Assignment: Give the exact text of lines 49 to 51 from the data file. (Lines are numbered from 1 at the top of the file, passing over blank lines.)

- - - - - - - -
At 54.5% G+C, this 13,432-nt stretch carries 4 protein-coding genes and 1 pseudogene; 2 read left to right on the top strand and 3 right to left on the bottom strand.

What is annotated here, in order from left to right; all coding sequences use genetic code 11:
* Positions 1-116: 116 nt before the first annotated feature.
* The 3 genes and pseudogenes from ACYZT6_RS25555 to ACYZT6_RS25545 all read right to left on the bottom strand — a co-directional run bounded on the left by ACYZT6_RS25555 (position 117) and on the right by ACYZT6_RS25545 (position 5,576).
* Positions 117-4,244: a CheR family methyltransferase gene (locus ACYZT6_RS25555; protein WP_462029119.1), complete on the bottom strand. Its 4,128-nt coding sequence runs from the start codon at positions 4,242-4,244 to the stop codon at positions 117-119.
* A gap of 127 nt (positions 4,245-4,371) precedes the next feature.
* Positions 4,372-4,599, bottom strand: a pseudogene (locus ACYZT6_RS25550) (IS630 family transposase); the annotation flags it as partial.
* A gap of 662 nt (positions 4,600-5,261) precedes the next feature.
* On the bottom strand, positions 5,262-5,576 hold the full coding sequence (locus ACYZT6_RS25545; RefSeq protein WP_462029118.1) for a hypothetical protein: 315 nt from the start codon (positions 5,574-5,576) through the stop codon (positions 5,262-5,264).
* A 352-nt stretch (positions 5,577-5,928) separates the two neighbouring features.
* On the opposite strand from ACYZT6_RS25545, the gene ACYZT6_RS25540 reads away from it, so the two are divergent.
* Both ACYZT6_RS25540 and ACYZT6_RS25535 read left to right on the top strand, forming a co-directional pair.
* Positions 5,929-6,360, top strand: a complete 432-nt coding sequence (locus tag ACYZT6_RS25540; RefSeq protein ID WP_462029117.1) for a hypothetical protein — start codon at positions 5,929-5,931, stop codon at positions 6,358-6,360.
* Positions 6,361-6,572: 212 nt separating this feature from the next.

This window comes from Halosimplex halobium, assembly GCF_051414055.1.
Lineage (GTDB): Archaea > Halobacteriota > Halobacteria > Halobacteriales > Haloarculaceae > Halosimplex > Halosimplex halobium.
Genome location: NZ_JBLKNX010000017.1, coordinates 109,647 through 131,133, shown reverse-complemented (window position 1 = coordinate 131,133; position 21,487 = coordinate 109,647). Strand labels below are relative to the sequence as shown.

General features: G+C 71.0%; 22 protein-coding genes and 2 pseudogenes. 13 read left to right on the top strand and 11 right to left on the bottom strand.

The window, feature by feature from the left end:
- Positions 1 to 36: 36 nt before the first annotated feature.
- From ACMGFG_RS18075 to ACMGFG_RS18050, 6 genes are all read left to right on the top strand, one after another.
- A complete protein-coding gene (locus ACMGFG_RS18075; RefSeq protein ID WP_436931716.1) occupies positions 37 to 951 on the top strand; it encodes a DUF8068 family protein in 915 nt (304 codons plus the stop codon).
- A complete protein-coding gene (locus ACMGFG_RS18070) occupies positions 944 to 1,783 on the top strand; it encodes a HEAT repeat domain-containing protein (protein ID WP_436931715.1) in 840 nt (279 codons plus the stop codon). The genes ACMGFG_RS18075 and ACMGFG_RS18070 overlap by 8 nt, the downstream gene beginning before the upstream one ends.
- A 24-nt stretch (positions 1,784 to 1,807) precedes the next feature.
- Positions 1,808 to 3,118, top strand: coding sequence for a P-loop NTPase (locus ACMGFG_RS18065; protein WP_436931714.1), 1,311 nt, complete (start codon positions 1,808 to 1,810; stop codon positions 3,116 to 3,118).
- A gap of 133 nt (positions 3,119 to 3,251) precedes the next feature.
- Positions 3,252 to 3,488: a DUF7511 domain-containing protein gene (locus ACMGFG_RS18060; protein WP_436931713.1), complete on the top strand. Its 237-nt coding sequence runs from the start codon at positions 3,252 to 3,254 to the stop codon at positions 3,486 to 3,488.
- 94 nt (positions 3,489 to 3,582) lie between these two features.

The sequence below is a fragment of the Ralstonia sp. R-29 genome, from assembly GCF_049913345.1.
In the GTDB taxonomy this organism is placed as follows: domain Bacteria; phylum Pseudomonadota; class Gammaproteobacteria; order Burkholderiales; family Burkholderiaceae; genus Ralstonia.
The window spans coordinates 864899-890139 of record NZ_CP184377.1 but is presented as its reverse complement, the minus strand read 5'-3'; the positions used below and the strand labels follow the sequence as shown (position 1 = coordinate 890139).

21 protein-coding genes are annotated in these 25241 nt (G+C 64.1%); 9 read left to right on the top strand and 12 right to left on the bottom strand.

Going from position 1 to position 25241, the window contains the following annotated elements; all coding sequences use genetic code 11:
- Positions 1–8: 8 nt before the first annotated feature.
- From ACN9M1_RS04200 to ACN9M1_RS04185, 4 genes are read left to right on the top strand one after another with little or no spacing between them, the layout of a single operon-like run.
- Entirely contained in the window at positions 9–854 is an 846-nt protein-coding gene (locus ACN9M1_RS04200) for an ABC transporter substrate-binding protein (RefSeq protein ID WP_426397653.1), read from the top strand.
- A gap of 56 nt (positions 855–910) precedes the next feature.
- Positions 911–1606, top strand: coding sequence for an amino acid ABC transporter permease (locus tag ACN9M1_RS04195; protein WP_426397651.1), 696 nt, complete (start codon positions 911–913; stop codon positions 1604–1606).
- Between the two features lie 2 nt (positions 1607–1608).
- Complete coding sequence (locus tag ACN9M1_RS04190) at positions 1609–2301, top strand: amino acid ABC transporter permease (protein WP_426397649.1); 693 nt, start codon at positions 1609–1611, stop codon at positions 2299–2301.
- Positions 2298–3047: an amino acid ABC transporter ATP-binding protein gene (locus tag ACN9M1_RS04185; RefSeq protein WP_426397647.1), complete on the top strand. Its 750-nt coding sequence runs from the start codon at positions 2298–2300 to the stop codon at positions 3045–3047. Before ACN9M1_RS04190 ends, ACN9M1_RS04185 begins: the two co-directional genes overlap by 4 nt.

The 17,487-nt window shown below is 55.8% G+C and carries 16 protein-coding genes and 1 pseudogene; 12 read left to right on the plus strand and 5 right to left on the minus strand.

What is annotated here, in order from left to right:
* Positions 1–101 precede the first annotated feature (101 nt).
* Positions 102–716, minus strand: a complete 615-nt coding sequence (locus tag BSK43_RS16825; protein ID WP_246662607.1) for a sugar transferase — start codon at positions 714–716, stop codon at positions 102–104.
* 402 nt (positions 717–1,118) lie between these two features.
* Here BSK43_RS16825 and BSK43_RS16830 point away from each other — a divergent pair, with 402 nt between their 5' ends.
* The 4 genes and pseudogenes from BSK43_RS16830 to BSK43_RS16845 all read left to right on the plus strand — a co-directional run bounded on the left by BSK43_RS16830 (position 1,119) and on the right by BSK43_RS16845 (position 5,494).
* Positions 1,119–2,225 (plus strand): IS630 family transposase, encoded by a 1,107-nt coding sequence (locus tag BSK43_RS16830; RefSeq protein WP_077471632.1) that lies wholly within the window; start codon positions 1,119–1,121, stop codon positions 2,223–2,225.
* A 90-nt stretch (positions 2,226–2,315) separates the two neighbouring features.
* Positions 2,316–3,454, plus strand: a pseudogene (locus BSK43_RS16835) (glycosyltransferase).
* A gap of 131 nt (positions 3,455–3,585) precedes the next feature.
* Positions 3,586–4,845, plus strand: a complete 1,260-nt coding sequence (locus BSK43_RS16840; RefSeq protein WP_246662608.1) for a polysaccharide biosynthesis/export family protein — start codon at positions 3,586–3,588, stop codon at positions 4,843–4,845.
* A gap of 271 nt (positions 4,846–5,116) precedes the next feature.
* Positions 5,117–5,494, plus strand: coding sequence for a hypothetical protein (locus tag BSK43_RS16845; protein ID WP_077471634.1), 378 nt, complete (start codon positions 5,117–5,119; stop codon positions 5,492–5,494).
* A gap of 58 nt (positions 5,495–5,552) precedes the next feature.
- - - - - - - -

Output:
* Positions 1,119–2,225 (plus strand): IS630 family transposase, encoded by a 1,107-nt coding sequence (locus tag BSK43_RS16830; RefSeq protein WP_077471632.1) that lies wholly within the window; start codon positions 1,119–1,121, stop codon positions 2,223–2,225.
* A 90-nt stretch (positions 2,226–2,315) separates the two neighbouring features.
* Positions 2,316–3,454, plus strand: a pseudogene (locus BSK43_RS16835) (glycosyltransferase).